The library’s recent launch of the School Histories book collection prompted me to think about how local film archives often have material relevant to schools and local historians. The collective site of the UK’s film archives, Moving History, provides a handy starting point, and currently features a section ‘Films from the Home Front’.
This section, and I quote, “…brings together a collection of unique moving images illustrating what life was like for ordinary people in Britain during the Second World War, as seen through amateur documentaries, newsreels, government films, and home movies.” One of the themes is a selection of ‘Children in war-time’ clips which illustrate home and school life during the second world war.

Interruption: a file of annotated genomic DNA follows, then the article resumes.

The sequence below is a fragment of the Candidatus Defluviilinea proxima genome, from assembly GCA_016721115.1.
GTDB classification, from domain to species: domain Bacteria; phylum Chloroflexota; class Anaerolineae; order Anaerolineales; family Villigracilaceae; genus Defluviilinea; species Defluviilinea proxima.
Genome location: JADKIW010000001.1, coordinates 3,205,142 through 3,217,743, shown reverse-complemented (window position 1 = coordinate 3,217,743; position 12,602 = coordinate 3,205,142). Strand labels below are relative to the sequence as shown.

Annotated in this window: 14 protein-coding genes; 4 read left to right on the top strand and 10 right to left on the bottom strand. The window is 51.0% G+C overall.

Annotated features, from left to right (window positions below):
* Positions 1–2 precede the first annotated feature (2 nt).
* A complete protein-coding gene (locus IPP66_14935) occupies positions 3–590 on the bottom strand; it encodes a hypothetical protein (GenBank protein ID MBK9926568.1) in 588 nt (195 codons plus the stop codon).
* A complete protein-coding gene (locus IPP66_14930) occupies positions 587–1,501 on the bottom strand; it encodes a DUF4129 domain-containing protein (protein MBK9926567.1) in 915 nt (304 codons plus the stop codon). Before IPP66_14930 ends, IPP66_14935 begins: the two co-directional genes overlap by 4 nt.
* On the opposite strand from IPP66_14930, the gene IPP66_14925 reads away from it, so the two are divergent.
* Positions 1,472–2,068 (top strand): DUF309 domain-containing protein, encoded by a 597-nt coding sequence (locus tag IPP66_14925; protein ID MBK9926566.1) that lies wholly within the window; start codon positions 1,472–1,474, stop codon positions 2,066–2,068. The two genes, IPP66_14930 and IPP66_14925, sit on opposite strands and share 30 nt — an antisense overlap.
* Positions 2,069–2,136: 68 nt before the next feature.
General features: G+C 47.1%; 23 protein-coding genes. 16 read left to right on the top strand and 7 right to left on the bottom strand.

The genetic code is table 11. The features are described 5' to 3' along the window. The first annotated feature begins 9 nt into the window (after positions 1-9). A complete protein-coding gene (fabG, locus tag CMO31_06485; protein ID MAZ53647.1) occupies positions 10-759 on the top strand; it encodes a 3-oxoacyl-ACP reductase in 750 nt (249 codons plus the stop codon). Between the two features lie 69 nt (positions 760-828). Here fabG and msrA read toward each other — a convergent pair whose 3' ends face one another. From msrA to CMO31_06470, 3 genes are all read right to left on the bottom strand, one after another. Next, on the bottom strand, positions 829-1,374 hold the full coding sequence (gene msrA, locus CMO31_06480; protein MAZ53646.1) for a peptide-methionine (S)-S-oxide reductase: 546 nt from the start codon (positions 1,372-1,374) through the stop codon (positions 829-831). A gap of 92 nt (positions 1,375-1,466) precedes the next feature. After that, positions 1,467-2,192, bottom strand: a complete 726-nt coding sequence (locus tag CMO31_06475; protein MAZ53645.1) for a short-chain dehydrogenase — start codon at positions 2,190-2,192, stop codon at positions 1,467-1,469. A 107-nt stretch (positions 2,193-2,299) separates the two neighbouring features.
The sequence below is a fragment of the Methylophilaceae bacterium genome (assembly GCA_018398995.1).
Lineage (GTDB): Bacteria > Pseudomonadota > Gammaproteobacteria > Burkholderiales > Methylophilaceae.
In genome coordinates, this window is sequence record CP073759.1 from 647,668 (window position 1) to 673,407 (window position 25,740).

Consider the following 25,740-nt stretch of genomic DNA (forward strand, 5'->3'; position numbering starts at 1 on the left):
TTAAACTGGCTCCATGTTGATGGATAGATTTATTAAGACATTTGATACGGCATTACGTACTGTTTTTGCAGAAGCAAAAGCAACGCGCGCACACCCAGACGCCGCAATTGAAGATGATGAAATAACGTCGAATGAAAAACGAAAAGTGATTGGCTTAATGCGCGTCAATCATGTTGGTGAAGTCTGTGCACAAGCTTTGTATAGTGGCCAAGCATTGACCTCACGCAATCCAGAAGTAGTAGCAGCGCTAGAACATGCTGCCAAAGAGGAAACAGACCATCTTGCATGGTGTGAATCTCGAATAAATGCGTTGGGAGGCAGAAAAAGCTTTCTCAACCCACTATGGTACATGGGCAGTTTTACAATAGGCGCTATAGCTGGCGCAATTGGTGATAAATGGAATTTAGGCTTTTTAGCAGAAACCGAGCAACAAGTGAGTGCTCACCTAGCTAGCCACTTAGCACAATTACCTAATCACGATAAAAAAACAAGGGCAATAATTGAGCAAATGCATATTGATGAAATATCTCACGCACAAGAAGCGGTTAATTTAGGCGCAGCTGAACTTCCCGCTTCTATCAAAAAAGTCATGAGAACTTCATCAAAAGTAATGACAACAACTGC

In my home region the south east, Screen Archive South East, has worked with Whitehawk Primary School in Brighton to study the period, and the children’s work, interviews with older residents who lived through the war, and a link to a silent film showing air-raid practice at Knoll School in Hove are all accessible from the project web site.
Check the Moving History site to locate your local film archive. Apologies to those of you reading this in London – you will find a gap on the map between East Anglia and the South East. For London and around, try the Moving History links to the British Film Institute and the Imperial War Museum, or check the London’s Screen Archives section of the Film London web site.